Danielsson, Goodhart, Macrae, 10 March 2022

The Western countries have sanctioned Russia in a way not applied to any globally integrated major power in over a century, ever since 1914. This column argues that there are lessons to be learned from the 1914 systemic crisis and that high inflation and government debt will make it difficult to contain a crisis today if one emerges. 

Frey, Presidente, 10 March 2022

The EU implemented the General Data Protection Regulation in May 2018. This column examines its impact of it on firm performance. The findings show that companies exposed to the new regulation saw an 8% reduction in profits and a 2% decrease in sales. These adverse performance consequences were primarily borne by small and medium-sized enterprises. In contrast, there is no evidence that large technology companies, such as Facebook and Google, experienced any reductions in either sales or profits.

Chepeliev, Hertel, van der Mensbrugghe, 09 March 2022

In response to the invasion of Ukraine, most OECD countries have announced punishing sanctions against Russia. But the sanctions have so far failed to target Russia’s primary source of foreign exchange – exports of fossil fuels. This column argues that while the short-term impact of restricting Russia’s fossil fuel exports on EU households’ real income would be non-trivial, the longer-term cost would be more modest and would be offset by considerable environment co-benefits. Meanwhile, the adverse impacts on the Russian economy would be overwhelming.

Ostermeijer, Koster, van Ommeren, Nielsen, 08 March 2022

Cars have changed the way cities are organised. This column uses a sample of 123 cities in 57 countries to show that car ownership reduces the density of people and employment by allowing low-density expansion into the urban periphery. The findings have implications for cities in developing countries, where strong car ownership increases are expected in the near future. If these countries follow a similar path, their cities will be more spread out. This is likely to cause more traffic congestion, as lower-density areas tend to be more car-dependent. 

Brailovskaya, Dupas, Robinson, 08 March 2022

High-interest consumer digital credit has exploded in popularity in low-income countries. However, many fear that it is exploitative and a potential debt trap. This column analyses the welfare effects of access to digital credit in Malawi and reviews similar studies in Kenya and Nigeria. Digital credit does not appear to systematically improve lives, while the lack of transparency raises serious concerns about predatory lending.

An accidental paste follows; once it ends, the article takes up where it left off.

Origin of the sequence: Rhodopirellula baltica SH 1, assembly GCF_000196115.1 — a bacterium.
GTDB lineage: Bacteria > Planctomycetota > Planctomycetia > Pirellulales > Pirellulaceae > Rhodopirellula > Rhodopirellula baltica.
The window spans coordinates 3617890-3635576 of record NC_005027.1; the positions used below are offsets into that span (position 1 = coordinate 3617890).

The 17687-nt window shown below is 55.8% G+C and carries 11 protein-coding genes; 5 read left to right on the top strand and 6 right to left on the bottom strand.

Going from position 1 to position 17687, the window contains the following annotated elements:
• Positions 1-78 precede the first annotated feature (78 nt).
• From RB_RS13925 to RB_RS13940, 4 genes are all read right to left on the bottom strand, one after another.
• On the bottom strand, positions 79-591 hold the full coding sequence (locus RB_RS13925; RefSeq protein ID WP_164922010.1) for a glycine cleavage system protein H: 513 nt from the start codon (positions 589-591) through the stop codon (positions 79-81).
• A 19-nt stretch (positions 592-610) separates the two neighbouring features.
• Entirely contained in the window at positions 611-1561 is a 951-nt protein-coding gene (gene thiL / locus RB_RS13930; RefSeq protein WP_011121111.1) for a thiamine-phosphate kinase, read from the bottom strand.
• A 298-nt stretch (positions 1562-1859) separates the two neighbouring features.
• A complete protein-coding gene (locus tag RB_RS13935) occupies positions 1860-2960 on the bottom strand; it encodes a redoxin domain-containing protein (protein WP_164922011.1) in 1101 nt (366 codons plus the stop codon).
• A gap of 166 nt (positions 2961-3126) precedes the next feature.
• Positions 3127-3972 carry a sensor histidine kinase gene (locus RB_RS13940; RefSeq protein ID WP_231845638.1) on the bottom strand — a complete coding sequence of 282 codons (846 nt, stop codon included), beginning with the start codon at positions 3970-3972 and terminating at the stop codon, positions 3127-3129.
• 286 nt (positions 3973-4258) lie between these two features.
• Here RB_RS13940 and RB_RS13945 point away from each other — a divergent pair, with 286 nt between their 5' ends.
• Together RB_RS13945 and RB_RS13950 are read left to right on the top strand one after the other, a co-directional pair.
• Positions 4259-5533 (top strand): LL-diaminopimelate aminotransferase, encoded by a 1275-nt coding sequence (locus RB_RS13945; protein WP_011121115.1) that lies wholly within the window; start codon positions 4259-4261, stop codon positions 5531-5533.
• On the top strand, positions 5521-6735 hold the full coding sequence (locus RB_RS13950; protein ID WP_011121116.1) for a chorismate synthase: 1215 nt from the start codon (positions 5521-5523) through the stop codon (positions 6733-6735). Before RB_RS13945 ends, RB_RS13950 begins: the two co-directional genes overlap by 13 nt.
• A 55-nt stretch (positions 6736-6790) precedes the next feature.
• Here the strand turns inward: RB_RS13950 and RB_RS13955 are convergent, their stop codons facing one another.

Ferrario, Stantcheva, 08 March 2022

With growing evidence that Americans hold strongly polarised views on policies, it is increasingly important for researchers and policymakers to develop methods to listen to citizens with different backgrounds and to better understand their views. This column discusses how asking open-ended questions in surveys can shed light on the first-order considerations that come to people's minds by not limiting them to a set of answer options. Applying this method to data from surveys on income and estate taxes conducted in the US in 2019 reveals clear political differences in the saliency of topics.

Darvas, Wolff, 07 March 2022

The EU’s ambitious emissions reduction targets will require a major increase in green investments. This column considers options for increasing public green investment when major consolidations are needed after the fiscal support provided during the pandemic. The authors make the case for a green golden rule allowing green investment to be funded by deficits that would not count in the fiscal rules. Concerns about ‘greenwashing’ could be addressed through a narrow definition of green investments and strong institutional scrutiny, while countries with debt sustainability concerns could initially rely only on NGEU for their green investment.

Martínez García, Doehr, 06 March 2022

Since 2021, the Federal Reserve has been signalling an earlier lift-off and a steepened federal funds rate path to rein in inflation. This column assesses evidence from the US of the signalling and uncertainty effects of forward guidance announcements. At the zero lower bound, forward guidance news shocks can have significant and asymmetric impacts, and historical evidence suggests the importance of clear communication to effectively restrain inflation. The Fed’s evolving guidance on lift-off and the removal of accommodation therefore pose more difficult trade-offs than were previously understood. 

Garicano, 05 March 2022

Which economic sanctions against Russia are lawful, which are politically feasible, and which will bite? In the second of VoxEU's series of commentaries on the economic consequences of the conflict in Ukraine, Luis Garicano - economist and MEP - describes what has been done so far and what more can be done.

You can find slides from Luis Garicano's presentation, Economic Warfare:Raising the Pressure on Putin, for RenewEurope extraordinary group meeting 26/02/2022, here .

Ciminelli, Rogers, Wu, 05 March 2022

The capital flows literature does not distinguish between increases in US interest rates caused by upward revisions in the Fed economic outlook (information shocks) from those that are not (pure monetary policy shocks). This column argues that this distinction is crucial. Pure monetary policy shocks have conventional, negative effects but positive information shocks do not. The latter even drive a reallocation out of US Treasuries and into growth-sensitive US assets. If the current Fed tightening cycle is driven by expectations of stronger growth, it might not be bad news for emerging markets.